SJMC Student selected to present at NCA Conference

Graduate student Joshua Morrison, will be representing Texas State and SJMC at this year’s National Communication Association’s 101st Annual Conference. The conference will take place Nov. 19 – 22 in Las Vegas, Nevada.

This is Morrison’s second time to present at the conference and will be presenting two papers — one in the Performance Studies Division and the other in Rhetorical and Communication Theory Division.

The rhetoric division is the biggest at the conference, and Morrison will be presenting as one of the top four papers in that division.

He discusses how celebrity studies is an emerging and growing field in academia, a very broad and interdisciplinary field that includes departments in English,FullSizeRender history, sociology and communications.

“The intersection that I meet at when I study this topic is rhetoric and communication, media studies, performance studies and critical cultural studies,” Morrison said.

Morrison is interested in the role the media plays in celebrity culture and the conversations the media industry has about fame and celebrities, especially women as public figures.

According to Morrison, the conversations regarding men usually revolve more around their craft as a performer, but the focus of women is more about what they are wearing and less about their craft.

Morrison encourages expanding the institution of celebrity studies to increase awareness about the disparity of gender, racial and class lines that exist in the media’s coverage.

“Who better to change these conversations than the people who write the headlines?” Morrison asks.

Best of luck to Joshua at the conference this week!

Advertisements

Texas State Bateman team selected

The Public Relations Department in the School of Journalism and Mass Communication at Texas State University has selected its 2016 PRSSA Bateman National Case Study Competition team. The will begin planning its campaign for client the Student Veterans of America. SVA is working in partnership with the Plank Center for Leadership in Public Relations and Edelman.

Team members are seniors Tammy Garman, Jericka Desire Christianna King, Kelsey Heitzmann and Jaelyn Lyles. All are public relations majors.

“I’m proud to say we’ve assembled another outstanding Bateman team,” said Chuck Kaufman, Bateman coordinator, who works with the team in tandem with his Public Relations Campaigns course. “But this team, particularly, brings some very special qualities from diverse experiences that should enhance their creative and strategic thinking. They all are highly motivated individuals in very special ways.”

Garman, who is minoring in Aerospace Studies, is wing commander at the University’s Air Force Reserved Officer Training Corps, Detachment 840th, and a recipient of the Sons of the American Revolution Medal of Honor. Garman also is a Dean’s List student and a New Student Orientation Leader.

King is a minor in international studies and has worked at several retail jobs in San Marcos. She is the reigning Miss Black Texas State University. Previously she was the assistant public affairs officer for the Arnold Air Society’s U.S. Air Force Association.

Heitzmann is a Dean’s List communications studies minor and has studied abroad in Great Britain, German and France. She has served as both an Orientation Leader and Resident Assistant at the University. Kelsey has worked with the South by Southwest Music Festival, Phi Beta Chi sorority and the Victoria Generals baseball club of the Texas Collegiate Baseball League.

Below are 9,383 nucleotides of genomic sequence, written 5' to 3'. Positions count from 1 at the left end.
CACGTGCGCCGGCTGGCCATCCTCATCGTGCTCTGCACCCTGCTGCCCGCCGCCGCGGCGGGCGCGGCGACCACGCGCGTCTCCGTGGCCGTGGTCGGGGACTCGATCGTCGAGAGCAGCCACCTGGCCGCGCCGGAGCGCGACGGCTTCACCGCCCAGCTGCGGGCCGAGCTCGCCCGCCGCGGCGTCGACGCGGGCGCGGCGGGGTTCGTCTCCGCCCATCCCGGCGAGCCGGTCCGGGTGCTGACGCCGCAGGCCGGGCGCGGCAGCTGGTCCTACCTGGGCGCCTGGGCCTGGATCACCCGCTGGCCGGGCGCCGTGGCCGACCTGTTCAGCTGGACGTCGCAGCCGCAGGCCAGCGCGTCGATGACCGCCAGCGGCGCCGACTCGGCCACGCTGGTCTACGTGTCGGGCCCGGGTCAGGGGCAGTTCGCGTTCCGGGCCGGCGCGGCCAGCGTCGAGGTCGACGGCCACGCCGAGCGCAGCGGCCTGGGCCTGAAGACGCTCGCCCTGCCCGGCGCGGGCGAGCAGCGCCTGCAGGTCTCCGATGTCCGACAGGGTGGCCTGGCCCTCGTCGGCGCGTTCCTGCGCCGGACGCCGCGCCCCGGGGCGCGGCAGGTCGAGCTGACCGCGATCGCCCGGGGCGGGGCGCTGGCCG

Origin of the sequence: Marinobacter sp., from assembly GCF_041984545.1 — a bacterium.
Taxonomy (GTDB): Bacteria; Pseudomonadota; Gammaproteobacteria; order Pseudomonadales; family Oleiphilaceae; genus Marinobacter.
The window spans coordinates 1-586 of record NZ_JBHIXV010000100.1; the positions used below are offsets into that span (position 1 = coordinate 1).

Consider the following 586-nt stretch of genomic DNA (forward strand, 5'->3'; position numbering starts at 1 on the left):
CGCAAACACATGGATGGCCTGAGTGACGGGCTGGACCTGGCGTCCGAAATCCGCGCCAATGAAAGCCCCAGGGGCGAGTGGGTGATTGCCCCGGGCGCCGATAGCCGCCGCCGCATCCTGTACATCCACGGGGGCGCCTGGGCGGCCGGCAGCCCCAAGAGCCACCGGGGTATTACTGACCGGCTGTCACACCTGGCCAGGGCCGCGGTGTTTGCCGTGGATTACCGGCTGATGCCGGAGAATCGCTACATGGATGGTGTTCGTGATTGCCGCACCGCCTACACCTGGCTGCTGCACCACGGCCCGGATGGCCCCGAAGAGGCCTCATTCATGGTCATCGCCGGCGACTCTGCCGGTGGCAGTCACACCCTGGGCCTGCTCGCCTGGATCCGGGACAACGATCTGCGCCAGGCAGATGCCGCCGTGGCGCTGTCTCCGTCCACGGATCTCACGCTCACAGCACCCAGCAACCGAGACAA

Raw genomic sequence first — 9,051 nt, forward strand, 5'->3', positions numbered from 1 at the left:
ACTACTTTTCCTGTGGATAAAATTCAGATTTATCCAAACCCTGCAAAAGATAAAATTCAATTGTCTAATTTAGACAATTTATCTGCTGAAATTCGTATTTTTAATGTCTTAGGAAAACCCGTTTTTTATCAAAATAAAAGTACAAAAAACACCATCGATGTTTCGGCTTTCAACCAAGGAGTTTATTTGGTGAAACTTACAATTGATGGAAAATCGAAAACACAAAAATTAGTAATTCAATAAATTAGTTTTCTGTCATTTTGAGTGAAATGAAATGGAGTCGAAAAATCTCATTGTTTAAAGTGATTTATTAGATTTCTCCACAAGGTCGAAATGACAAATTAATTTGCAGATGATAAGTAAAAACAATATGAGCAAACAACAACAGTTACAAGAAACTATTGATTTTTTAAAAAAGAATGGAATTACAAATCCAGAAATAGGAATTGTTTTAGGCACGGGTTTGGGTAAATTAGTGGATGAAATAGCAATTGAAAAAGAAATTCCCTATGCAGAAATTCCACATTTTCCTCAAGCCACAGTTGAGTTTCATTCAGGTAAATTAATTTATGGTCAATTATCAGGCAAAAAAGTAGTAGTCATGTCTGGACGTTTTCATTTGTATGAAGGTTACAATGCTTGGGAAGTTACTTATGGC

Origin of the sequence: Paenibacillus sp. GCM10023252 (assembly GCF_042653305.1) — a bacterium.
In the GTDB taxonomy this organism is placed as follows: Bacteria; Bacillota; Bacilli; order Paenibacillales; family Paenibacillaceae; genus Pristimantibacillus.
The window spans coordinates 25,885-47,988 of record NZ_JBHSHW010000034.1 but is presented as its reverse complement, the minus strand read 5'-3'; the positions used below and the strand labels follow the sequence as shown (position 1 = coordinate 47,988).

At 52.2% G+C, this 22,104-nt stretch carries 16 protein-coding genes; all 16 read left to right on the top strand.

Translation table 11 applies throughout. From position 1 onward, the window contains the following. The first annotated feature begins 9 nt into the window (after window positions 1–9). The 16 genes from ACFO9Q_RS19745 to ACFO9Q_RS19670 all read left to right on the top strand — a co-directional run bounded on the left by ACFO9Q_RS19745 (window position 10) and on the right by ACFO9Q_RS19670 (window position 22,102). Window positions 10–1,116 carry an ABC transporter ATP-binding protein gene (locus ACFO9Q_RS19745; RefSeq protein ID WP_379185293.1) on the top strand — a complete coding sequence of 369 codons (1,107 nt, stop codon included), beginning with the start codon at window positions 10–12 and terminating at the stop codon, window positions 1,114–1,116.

Lyles has worked as the PR chair/webmaster for Mu Phi Epsilon; interned with the American Diabetes Association; and worked in the Office of the President at Texas State University.

In addition, Kaufman also named alumna Rebecca Hind Gough, an account executive with Weber Shandwick in Austin and a former Bateman participant, as a professional outside adviser to the team.

Planning begins immediately with implementation taking place between Feb. 15 and March 15. Case studies are due to the PRSSA national office on April 8.

The goals of this year’s Bateman Competition are to increase awareness on college campuses and in communities about veterans who are students around the globe, as well as to increase the support and networks for these deserving individuals, PRSSA announced from its New York headquarters.

“As the number of veterans in college continues to increase, so does the need for university administrators and the public to gain a deeper understanding of their issues,” said Jared Lyon of Student Veterans of America. “Just like traditional students — there is no singular journey for the student veteran. Our goal at Student Veterans of America is to change the public perception surrounding veterans at the crossroads between military-to-civilian transition to a longer view from degree completion to meaningful employment. We believe that veterans bring with them a wealth of knowledge, experiences and diversity, and we are thrilled to partner with PRSSA to ensure that every veteran becomes an informed consumer of their GI Bill benefits and to communicate the value that veterans bring to higher education, employers and to our communities.”

Trisha Espinoza joined us for Mass Comm Week

Trisha Espinoza remembers the time she sold everything and went into debt.

She had one goal in mind—to be a leader in the communication industry. After all, as she put it, Espinoza did not want to put in all this hard work and sit behind a desk.

Espinoza obviously reached her goal relating her journey to communication students Oct. 19 as a during a question and answer session in conjunction with Mass Communication Week.

Upon graduation, Espinoza started her career at News 8 Austin before joining Viacom as an intern with MTV’s development team in 2002. She spent seven years with MTV and MTV2 before becoming Director of Programming.

TrishaEspinoza joined NBC Universal in 2010 where she was the vice president of programming for Oxygen Media. She returned to Viacom in 2014 and is now the current Vice President of Program Scheduling for BET.

Espinoza turned to Texas State University to accomplish her goal. She was 25 years old at the time and was eager to get started.

“I remember sitting in Dr. (Laurie) Fluker’s office and crying to her saying I was so old and wasted so much time,” Espinoza said. “In reality I was right where I needed to be but that was just my sense of urgency, I wanted to do all I could to get ahead.”